Nonstructural Components and Systems
The functioning of key nonstructural components such as electrical equipment during seismic events can be compromised even when there is no mechanistic damage. This is because most electrical equipment are acceleration sensitive; subsequently, they are vulnerable to high frequency ground motions. Following the accident during the Great Tohoku Earthquake in 2011, the nuclear regulatory commission (NRC) has examined the seismic safety of NPPs in the US and recently has stated that a risk-informed performance-based ground motion response spectrum (GMRS) can exceed the safe-shutdown earthquake (SSE) in high frequency ranges. The technical report by Electric Power Research Institute (EPRI) provides modified amplification factors for nonstructural components depending on the level of the floor where these components are installed. However, this guidance has been developed based on limited studies that had limited scope on the impacts of high frequency contents of ground motions. In addition, ASCE 7 has limited provisions for the performance of nonstructural components in high frequency ranges considering the potential for their operational failures.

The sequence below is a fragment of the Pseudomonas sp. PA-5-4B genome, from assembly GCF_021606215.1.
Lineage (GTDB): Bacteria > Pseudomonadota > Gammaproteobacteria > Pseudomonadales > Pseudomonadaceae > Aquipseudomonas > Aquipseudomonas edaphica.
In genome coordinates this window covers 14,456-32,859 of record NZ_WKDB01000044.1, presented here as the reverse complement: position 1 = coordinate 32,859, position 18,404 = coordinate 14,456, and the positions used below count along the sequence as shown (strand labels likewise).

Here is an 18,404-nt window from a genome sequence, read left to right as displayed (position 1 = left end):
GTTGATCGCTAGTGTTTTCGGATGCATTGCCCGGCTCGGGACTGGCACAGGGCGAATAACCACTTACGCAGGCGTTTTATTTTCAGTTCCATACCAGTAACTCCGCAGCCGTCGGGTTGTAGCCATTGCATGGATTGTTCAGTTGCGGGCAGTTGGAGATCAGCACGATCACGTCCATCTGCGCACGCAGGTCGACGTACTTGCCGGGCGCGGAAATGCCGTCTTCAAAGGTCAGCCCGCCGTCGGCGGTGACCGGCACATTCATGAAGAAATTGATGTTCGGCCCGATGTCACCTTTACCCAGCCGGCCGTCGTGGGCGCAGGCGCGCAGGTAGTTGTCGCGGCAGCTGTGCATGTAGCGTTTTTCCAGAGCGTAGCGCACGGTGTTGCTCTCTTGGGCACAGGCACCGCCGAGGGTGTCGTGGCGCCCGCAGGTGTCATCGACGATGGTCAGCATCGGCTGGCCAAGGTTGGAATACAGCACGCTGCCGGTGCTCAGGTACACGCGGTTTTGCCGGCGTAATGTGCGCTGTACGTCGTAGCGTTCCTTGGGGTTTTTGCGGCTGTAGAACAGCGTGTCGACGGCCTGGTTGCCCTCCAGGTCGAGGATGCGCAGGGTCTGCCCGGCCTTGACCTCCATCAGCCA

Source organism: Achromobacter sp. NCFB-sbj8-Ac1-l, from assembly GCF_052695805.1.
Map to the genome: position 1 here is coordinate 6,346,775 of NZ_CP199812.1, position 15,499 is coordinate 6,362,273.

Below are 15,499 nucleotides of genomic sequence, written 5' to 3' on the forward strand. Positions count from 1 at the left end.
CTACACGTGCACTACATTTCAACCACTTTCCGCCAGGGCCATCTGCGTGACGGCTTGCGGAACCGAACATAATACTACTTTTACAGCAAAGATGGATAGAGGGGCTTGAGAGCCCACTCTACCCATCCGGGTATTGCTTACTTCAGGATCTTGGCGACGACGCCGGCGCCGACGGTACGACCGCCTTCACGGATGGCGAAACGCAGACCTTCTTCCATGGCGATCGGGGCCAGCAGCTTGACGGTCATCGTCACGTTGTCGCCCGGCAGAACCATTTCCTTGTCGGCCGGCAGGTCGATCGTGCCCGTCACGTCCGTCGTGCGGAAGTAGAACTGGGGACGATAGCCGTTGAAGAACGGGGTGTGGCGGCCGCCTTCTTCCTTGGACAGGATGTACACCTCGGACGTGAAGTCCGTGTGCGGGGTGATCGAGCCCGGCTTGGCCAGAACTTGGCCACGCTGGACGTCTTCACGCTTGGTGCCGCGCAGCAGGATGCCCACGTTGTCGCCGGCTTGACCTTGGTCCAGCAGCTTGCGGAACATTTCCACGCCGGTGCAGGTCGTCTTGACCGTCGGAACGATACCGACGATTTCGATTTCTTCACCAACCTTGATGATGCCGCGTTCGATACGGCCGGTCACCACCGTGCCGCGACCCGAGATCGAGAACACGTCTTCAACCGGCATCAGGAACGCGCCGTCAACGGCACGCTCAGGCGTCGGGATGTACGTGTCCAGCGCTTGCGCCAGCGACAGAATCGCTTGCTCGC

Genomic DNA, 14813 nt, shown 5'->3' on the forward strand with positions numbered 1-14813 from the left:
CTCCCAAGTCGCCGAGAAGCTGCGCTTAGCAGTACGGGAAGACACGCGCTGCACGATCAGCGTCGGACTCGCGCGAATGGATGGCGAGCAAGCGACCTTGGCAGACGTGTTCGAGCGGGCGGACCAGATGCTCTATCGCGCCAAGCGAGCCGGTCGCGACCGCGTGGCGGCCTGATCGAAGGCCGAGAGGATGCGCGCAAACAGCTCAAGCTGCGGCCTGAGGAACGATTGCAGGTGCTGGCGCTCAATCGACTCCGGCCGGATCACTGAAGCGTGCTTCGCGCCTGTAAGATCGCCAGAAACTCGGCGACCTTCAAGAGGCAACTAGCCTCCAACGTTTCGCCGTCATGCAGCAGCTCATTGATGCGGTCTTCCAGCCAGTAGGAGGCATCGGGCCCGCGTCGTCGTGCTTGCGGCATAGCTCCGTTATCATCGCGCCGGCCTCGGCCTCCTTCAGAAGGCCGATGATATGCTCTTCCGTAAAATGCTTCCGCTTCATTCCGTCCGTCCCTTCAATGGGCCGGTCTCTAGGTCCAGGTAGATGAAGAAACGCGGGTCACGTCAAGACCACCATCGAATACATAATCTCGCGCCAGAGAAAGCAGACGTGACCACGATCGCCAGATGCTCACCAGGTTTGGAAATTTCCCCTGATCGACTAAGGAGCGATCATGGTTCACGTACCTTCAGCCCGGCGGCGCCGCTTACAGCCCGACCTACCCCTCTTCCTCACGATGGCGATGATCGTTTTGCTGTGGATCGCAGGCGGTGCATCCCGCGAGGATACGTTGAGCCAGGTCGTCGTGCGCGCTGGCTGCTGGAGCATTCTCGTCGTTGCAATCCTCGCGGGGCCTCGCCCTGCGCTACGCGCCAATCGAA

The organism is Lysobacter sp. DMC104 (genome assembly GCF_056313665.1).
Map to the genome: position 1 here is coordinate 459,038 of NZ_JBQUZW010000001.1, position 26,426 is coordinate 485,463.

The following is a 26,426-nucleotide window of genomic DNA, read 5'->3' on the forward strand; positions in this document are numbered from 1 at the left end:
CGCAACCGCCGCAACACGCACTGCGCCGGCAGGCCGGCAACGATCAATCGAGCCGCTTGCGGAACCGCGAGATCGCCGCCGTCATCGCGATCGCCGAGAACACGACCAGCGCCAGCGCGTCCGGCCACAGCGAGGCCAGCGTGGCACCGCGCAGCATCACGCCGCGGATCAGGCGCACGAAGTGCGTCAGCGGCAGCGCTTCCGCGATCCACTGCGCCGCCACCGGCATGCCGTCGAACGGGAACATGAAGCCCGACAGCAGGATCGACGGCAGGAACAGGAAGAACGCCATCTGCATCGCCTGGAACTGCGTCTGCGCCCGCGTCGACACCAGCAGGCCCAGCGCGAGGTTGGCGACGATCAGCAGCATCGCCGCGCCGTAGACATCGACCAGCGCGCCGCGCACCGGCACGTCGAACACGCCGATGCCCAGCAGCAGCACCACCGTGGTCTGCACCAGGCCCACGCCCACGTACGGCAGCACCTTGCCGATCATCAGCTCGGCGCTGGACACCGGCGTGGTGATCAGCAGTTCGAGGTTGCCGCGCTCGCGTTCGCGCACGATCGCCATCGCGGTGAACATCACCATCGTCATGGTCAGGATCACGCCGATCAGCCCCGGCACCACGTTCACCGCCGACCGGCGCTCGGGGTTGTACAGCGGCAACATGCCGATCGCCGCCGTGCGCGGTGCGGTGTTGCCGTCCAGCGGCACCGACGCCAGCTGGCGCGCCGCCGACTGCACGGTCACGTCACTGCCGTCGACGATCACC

This study evaluates the seismic performance of nonstructural components subjected to strong high frequency ground motions and suggests reliable amplification factors for electrical components attached to structures with various characteristics. For this purpose, a set of ground motion histories are modified to match the GMRS of an arbitrary building located in central eastern U.S. (CEUS). The seismic performance of nonstructural components in various types of buildings is evaluated using nonlinear time history analysis considering their nonlinear restraint conditions. Using this procedure, acceleration and displacement responses are evaluated, and the amplification factors are estimated considering involved uncertainties.
The result of this study enhances the understanding of the seismic performance of nonstructural components under strong high frequency ground motions, and helps in characterizing the impacts on both physical and operational failures. It also informs design provisions of ASCE 7 regarding the seismic design of nonstructural components in various types of buildings.